What Makes MySQL so Fast?

Part of the reason for MySQL’s blazing performance is its fully multithreaded architecture, which allows multiple concurrent accesses to the database. This multithreaded architecture is the core of the MySQL engine, allowing multiple clients to read the same database simultaneously and providing a substantial performance gain. The MySQL code tree is also structured in a modular, multilayered manner, with minimum redundancies and special optimizers for such complex tasks as joins and indexing.

MySQL also includes a query cache, which can substantially improve performance by caching the results of common queries and returning this cached data to the caller without having to re-execute the query each time. This is different from competing systems such as Oracle, in that those systems merely cache the execution plan, not the results. However, they still need to execute the query, including all joins, and re-retrieve the query results on every run. MySQL benchmarks claim that this feature improves performance by more than 200 percent, with no special programming required on the part of the user2. It is worth noting that MySQL’s designers initially left out many of the features that cause performance degradation on competing systems, including transactions, referential integrity, and stored procedures. These features typically add complexity to the server and result in a performance hit. User requests for these features have, however, resulted in their inclusion in newer versions of the product.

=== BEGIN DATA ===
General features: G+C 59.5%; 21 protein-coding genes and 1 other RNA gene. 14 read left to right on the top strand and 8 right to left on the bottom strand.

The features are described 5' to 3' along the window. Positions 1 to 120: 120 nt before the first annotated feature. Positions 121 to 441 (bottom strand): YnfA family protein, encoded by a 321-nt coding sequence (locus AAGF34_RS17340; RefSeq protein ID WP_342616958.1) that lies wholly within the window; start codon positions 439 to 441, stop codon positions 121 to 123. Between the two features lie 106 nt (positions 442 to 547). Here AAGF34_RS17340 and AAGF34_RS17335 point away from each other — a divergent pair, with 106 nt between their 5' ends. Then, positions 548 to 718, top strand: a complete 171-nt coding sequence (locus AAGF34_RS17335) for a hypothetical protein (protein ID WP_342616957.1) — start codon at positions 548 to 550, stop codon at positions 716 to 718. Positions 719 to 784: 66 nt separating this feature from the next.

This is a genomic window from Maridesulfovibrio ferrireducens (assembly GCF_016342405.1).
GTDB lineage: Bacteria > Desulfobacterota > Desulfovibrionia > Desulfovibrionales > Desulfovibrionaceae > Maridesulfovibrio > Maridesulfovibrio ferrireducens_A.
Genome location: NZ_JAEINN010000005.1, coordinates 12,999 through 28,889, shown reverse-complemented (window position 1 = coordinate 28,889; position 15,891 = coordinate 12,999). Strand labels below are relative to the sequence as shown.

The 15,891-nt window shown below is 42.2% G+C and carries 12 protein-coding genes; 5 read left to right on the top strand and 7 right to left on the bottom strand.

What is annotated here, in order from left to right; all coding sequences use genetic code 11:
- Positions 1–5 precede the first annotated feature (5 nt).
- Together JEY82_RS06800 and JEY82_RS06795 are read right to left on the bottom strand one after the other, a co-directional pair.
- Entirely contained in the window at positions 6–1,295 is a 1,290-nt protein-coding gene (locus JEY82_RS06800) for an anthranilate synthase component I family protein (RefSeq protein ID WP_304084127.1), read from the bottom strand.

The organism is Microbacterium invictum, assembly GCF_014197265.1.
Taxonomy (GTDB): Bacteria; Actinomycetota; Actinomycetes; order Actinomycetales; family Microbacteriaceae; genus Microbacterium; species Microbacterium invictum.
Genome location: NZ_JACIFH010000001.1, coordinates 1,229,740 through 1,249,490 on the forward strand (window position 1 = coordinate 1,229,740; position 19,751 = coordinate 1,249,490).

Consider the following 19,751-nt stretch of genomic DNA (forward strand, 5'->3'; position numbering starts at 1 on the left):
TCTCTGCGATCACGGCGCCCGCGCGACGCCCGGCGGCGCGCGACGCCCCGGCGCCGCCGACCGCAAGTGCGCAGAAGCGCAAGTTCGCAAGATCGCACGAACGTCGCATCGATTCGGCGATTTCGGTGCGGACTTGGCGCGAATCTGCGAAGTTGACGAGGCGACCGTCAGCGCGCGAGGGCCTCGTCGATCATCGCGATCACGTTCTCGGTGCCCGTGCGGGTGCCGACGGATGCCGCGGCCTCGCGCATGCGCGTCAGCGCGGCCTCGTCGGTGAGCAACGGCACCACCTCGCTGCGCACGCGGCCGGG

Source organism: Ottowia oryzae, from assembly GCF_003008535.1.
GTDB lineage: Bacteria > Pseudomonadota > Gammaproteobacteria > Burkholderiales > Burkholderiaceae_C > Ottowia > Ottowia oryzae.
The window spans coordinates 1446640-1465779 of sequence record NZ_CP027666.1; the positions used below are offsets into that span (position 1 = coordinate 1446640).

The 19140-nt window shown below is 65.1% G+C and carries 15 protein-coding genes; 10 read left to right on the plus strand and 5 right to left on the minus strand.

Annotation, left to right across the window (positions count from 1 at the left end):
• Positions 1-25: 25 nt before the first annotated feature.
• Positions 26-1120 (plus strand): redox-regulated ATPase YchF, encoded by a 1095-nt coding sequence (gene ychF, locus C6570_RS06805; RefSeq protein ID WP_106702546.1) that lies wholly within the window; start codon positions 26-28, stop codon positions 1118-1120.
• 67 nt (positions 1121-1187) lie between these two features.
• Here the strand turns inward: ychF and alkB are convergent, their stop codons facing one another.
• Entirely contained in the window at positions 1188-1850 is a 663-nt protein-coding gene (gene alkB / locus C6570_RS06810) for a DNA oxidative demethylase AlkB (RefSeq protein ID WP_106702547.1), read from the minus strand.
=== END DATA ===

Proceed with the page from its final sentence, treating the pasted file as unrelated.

Source of Information : MCGraw Hill - SQL the Complete Reference 3rd Edition


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